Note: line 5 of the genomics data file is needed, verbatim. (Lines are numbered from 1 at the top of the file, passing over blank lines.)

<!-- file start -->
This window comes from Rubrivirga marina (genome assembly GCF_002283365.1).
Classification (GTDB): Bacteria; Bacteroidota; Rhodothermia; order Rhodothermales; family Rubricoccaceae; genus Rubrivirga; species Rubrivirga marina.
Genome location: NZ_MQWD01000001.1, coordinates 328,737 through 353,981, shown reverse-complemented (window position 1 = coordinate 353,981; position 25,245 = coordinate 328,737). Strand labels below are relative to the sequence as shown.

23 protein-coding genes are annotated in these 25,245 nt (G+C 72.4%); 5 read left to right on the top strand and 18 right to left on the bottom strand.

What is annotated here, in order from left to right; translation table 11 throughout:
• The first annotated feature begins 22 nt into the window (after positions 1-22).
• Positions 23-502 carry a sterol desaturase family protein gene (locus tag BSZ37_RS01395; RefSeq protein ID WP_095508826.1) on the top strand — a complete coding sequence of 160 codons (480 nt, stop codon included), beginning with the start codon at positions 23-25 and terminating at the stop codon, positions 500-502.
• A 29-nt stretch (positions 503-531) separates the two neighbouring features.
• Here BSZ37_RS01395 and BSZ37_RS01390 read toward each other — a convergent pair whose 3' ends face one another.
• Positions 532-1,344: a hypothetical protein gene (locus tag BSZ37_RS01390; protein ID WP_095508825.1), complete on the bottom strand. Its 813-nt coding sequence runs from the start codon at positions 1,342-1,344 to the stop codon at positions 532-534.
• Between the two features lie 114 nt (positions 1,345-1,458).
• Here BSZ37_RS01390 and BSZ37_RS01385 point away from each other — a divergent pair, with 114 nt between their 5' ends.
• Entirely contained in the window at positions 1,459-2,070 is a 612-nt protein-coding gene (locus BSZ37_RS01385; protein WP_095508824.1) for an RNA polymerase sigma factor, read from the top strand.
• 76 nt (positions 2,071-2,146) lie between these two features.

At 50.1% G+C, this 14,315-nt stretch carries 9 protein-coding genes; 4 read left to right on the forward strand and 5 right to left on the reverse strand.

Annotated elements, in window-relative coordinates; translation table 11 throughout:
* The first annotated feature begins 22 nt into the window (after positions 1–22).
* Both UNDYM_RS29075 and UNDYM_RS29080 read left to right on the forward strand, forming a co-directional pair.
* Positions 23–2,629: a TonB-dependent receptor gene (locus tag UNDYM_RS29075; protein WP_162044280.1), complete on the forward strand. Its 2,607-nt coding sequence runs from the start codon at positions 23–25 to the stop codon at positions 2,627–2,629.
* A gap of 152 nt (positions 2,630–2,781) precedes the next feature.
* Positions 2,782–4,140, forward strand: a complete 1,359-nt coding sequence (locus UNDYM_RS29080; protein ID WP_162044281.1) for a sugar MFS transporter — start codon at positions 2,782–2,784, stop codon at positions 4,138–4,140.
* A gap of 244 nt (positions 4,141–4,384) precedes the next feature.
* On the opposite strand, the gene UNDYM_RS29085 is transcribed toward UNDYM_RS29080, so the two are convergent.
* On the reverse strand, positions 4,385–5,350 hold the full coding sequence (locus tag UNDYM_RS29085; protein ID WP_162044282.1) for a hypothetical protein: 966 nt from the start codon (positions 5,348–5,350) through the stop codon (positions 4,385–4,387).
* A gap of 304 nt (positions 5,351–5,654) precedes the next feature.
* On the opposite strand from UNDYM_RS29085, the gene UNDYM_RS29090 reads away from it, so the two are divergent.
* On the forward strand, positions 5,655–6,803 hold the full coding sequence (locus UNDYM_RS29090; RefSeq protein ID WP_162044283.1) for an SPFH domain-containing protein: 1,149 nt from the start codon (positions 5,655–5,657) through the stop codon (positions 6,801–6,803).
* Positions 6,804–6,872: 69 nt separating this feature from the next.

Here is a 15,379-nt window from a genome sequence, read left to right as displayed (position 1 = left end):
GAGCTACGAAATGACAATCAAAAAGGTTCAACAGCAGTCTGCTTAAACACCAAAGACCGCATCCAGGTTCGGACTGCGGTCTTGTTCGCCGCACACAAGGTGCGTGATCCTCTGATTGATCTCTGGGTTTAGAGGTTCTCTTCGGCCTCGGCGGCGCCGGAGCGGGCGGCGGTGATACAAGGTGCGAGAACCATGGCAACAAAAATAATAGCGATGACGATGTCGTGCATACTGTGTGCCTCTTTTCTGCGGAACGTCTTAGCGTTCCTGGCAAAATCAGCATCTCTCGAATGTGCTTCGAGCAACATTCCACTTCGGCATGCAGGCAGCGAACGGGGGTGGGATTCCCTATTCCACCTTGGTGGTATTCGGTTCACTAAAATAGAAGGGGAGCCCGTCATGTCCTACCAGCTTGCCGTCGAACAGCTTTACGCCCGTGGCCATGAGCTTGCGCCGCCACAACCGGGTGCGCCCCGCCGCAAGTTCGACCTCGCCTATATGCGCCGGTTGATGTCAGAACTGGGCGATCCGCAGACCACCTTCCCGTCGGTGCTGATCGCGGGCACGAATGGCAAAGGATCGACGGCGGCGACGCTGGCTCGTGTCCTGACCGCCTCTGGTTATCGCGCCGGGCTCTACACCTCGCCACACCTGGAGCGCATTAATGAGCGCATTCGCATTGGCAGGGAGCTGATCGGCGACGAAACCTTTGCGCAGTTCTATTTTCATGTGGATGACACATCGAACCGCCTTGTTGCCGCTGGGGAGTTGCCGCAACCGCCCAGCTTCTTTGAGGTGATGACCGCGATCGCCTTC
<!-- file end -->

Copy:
What is annotated here, in order from left to right; translation table 11 throughout: